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Cultural Faux Pas

by Doug Pitorak

People who relocate to the U.S. from foreign countries have much to adjust to. Climate, clothing and food are a few items that readily come to mind. In an unfamiliar land, clients need Realtors they can trust; however, gaining that trust with an international buyer, requires more due diligence from the Realtor than working with domestic buyers does. Here are some tidbits that will help prevent cultural clash and mixed signals, leading to a healthy – and worthwhile – agent-client relationship.

• The (No) Peace Sign •

Working with clients from the United Kingdom, Australia or South Africa? Don’t throw up the peace sign; depending on how it’s gesticulated, such clients might interpret it as Americans do the middle finger. Much of Brazil views the “A-Ok” in a similar manner

• “Yes” Means “No” •

There can be a difference in meaning “yes” or “no” – be sure you’re not saying one when you mean the other. In Bulgaria, shaking your head side to side means yes, and nodding your head means no. That is crucial information for anyone relocating to Bulgaria, as it might take some practice to get his or her signals straight.

• Keep Your Chopsticks Slanted •

Realtors might think they’re being smooth by taking their East Asian clients to the finest Asian cuisine in town, but their guests could leave them at the dinner table due to an unflattering arrangement of chopsticks; upright chopsticks are a symbolic gesture reserved for funerals in many parts of Asia. When presented in the wrong context, such chopsticks can be quite insulting.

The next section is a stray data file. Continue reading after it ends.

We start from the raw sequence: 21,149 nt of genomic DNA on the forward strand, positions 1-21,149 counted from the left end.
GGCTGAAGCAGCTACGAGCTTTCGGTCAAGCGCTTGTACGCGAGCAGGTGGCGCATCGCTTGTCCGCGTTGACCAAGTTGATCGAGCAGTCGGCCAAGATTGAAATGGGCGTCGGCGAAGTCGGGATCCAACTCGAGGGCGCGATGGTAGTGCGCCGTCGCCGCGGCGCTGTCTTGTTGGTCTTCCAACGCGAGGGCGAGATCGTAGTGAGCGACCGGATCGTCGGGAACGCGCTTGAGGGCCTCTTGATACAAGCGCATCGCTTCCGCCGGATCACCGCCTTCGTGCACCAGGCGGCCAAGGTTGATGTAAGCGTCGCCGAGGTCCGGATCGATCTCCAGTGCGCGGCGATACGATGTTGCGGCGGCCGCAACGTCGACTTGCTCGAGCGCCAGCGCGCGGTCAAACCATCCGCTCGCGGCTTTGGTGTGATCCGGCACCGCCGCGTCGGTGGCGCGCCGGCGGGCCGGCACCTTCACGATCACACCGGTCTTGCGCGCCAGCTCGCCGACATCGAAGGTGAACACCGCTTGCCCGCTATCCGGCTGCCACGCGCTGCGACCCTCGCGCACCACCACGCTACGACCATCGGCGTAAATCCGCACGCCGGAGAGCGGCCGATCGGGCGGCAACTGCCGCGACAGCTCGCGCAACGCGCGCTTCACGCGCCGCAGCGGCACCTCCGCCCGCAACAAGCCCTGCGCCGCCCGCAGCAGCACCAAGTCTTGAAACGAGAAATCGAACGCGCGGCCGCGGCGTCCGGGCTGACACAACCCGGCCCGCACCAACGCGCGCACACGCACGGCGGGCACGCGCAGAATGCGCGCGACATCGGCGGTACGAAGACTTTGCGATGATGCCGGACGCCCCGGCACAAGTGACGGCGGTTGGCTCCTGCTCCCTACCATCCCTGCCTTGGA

• Put ‘er There •

In the States, handshakes are typically acted out quickly, but don’t pull away too quickly when working with a client from Fiji. There, hands remain locked for minutes at a time, often throughout the duration of a passing conversation.  

• Chewing Gum in Singapore •

Trying to connect with a client from Singapore? Ask them for the lowdown about chewing gum in their homeland. Contrary to an Internet myth, it is legal to chew gum in Singapore; however, one cannot sell it or smuggle it into the country. Bringing up this interesting and often misconstrued topic will open up the conversation.

• Talk to the Hand •

We don’t advise you to ever employ the “Talk to the hand” gesture, even in the silliest of situations. But do it to a Greek client, and that could spell trouble. Greeks consider it extremely insulting to face the palm of your hand toward someone; best to just keep your palms
facing yourself.

• Don’t Pat-ronize •

In Thailand and Laos, patting someone on the head is a huge no-no. While such behavior is already considered patronizing in America, in Southeast Asia, the head is considered holy. Therefore, don’t pat or touch your Thai client on their head.

• Odd Bunch of Flowers •

Giving flowers is widely considered a thoughtful, cheerful act. In Russia, however, even the most beautiful, exotic bouquet could give the gravest of impressions – and it all comes down to the count of flowers. An even number of flowers should only be presented at funerals; if given at other occasions, even-numbered flowers are thought to be a call for death. Count carefully when picking out that lovely, housewarming arrangement for your Russian clients.

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